If securities or industry analysts do not publish research or reports or publish unfavorable research or reports about our business, our stock price and trading volume could decline.
The trading market for our common stock depends in part on the research and reports that securities or industry analysts publish about us, our business, our market or our competitors. We do not currently have and may never obtain research coverage by securities and industry analysts. If no securities or industry analysts commence coverage of us, the trading price for our stock would be negatively impacted. In the event we obtain securities or industry analyst coverage, if one or more of the analysts who covers us downgrades our stock, our stock price would likely decline. If one or more of these analysts ceases to cover us or fails to regularly publish reports on us, interest in our stock could decrease, which could cause our stock price or trading volume to decline.
If we fail to maintain proper and effective internal control over financial reporting, our ability to produce accurate and timely financial statements could be impaired, investors may lose confidence in our financial reporting and the trading price of our common stock may decline.
Pursuant to Section 404 of Sarbanes-Oxley, our management is required to report upon the effectiveness of our internal control over financial reporting. Additionally, if we reach an accelerated filer threshold, our independent registered public accounting firm will be required to attest to the effectiveness of our internal control over financial reporting. The rules governing the standards that must be met for management to assess our internal control over financial reporting are complex and require significant documentation, testing and possible remediation. To comply with the requirements of being a reporting company under the Exchange Act, we will need to upgrade our information technology systems; implement additional financial and management controls, reporting systems and procedures; and hire additional accounting and finance staff. If we or, if required, our auditors are unable to conclude that our internal control over financial reporting is effective, investors may lose confidence in our financial reporting and the trading price of our common stock may decline.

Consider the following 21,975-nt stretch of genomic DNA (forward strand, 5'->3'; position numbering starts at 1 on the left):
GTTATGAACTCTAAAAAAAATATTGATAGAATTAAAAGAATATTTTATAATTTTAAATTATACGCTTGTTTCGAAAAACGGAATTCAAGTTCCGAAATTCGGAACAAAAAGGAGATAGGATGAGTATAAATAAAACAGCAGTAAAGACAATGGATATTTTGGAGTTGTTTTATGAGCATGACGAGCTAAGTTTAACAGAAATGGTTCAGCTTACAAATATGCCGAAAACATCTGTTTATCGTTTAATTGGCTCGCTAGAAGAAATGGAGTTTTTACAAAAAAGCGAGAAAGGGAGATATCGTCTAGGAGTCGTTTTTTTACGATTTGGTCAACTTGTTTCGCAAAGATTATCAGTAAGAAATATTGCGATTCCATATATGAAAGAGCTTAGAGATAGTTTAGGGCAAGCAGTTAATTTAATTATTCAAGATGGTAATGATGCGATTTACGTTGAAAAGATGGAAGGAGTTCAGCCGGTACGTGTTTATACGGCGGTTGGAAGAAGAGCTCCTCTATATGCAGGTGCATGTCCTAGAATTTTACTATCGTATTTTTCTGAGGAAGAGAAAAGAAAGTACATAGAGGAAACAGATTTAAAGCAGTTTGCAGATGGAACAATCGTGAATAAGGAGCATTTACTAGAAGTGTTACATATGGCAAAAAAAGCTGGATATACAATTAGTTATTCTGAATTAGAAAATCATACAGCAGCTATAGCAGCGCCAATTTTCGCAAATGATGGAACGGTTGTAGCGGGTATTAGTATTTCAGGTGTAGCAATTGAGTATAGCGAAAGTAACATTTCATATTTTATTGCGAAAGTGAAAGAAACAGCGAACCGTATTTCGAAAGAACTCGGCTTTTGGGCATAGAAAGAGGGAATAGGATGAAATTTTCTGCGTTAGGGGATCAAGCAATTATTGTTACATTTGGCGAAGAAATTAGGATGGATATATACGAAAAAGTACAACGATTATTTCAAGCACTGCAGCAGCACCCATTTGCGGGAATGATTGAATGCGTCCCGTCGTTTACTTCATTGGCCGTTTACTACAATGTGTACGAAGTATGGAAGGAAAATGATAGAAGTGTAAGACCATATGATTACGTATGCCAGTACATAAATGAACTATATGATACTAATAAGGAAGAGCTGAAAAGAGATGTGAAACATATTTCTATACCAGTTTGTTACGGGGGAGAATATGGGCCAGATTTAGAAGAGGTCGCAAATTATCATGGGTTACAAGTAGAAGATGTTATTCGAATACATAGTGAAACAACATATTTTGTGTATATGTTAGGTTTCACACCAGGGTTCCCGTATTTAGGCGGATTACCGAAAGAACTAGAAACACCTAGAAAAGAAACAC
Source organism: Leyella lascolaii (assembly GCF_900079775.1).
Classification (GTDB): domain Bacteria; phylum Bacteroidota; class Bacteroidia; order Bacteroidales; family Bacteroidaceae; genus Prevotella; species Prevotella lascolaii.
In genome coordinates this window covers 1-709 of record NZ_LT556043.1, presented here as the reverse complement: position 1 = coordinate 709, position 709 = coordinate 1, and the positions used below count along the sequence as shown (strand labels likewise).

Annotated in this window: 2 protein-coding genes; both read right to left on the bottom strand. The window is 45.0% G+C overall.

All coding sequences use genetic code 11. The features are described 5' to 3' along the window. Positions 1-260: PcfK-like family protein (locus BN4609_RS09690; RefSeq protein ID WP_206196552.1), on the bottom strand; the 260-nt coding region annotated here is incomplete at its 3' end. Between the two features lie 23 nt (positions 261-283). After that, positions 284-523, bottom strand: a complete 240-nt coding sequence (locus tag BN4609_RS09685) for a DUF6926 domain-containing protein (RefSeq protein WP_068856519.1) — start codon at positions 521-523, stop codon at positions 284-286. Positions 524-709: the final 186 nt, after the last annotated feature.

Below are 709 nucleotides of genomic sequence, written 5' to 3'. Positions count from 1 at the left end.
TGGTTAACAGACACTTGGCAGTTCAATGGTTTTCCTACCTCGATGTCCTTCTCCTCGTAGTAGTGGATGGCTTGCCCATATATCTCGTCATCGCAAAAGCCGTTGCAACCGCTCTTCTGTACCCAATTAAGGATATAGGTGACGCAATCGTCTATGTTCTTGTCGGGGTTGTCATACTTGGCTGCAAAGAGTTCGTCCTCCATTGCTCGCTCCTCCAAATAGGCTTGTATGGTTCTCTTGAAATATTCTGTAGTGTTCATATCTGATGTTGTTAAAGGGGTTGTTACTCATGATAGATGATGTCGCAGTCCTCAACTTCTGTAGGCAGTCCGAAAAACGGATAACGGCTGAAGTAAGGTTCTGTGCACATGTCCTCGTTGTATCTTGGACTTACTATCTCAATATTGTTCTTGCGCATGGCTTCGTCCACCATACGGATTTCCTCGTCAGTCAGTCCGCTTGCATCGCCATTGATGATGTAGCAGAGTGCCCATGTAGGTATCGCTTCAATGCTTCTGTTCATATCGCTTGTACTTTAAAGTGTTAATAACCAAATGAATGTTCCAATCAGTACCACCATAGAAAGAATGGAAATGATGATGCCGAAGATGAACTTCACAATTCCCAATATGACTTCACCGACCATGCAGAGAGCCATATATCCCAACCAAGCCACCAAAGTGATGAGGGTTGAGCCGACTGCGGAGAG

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We cannot assure you that there will not be material weaknesses or significant deficiencies in our internal control over financial reporting in the future. Any failure to maintain internal control over financial reporting could severely inhibit our ability to accurately report our financial condition, results of operations or cash flows. If we are unable to conclude that our internal control over financial reporting is effective, or, if applicable, if our independent registered public accounting firm determines we have a material weakness or significant deficiency in our internal control over financial reporting, investors may lose confidence in the accuracy and completeness of our financial reports, the market price of our common stock could decline, and we could be subject to sanctions or investigations by Nasdaq, the SEC or other regulatory authorities. Failure to remedy any material weakness in our internal control over financial reporting, or to implement or maintain other effective control systems required of public companies, could also restrict our future access to the capital markets.